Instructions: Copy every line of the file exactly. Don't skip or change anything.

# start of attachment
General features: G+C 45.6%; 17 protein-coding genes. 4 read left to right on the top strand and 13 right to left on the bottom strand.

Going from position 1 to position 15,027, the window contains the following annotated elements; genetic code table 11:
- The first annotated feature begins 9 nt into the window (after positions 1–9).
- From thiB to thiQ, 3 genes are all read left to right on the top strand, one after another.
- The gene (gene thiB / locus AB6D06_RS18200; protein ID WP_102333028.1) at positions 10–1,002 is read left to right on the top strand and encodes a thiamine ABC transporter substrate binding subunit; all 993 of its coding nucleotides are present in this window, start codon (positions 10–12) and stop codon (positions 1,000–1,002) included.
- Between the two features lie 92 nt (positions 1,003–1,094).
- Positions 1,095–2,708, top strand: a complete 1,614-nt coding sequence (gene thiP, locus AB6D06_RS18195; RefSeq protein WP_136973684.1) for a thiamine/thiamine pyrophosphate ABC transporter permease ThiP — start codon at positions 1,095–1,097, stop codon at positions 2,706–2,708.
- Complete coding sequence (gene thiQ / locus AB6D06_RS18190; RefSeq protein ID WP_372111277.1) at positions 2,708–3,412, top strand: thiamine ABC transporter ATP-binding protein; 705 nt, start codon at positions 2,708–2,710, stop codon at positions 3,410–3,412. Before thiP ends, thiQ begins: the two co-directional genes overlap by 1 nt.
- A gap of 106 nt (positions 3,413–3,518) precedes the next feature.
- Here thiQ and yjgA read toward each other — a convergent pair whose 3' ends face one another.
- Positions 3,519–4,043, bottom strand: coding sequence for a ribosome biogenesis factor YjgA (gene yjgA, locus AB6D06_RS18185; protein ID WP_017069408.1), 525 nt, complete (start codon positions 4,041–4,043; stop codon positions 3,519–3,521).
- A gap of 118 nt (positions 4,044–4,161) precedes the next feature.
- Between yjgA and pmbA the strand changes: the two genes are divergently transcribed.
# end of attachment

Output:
General features: G+C 45.6%; 17 protein-coding genes. 4 read left to right on the top strand and 13 right to left on the bottom strand.

Going from position 1 to position 15,027, the window contains the following annotated elements; genetic code table 11:
- The first annotated feature begins 9 nt into the window (after positions 1–9).
- From thiB to thiQ, 3 genes are all read left to right on the top strand, one after another.
- The gene (gene thiB / locus AB6D06_RS18200; protein ID WP_102333028.1) at positions 10–1,002 is read left to right on the top strand and encodes a thiamine ABC transporter substrate binding subunit; all 993 of its coding nucleotides are present in this window, start codon (positions 10–12) and stop codon (positions 1,000–1,002) included.
- Between the two features lie 92 nt (positions 1,003–1,094).
- Positions 1,095–2,708, top strand: a complete 1,614-nt coding sequence (gene thiP, locus AB6D06_RS18195; RefSeq protein WP_136973684.1) for a thiamine/thiamine pyrophosphate ABC transporter permease ThiP — start codon at positions 1,095–1,097, stop codon at positions 2,706–2,708.
- Complete coding sequence (gene thiQ / locus AB6D06_RS18190; RefSeq protein ID WP_372111277.1) at positions 2,708–3,412, top strand: thiamine ABC transporter ATP-binding protein; 705 nt, start codon at positions 2,708–2,710, stop codon at positions 3,410–3,412. Before thiP ends, thiQ begins: the two co-directional genes overlap by 1 nt.
- A gap of 106 nt (positions 3,413–3,518) precedes the next feature.
- Here thiQ and yjgA read toward each other — a convergent pair whose 3' ends face one another.
- Positions 3,519–4,043, bottom strand: coding sequence for a ribosome biogenesis factor YjgA (gene yjgA, locus AB6D06_RS18185; protein ID WP_017069408.1), 525 nt, complete (start codon positions 4,041–4,043; stop codon positions 3,519–3,521).
- A gap of 118 nt (positions 4,044–4,161) precedes the next feature.
- Between yjgA and pmbA the strand changes: the two genes are divergently transcribed.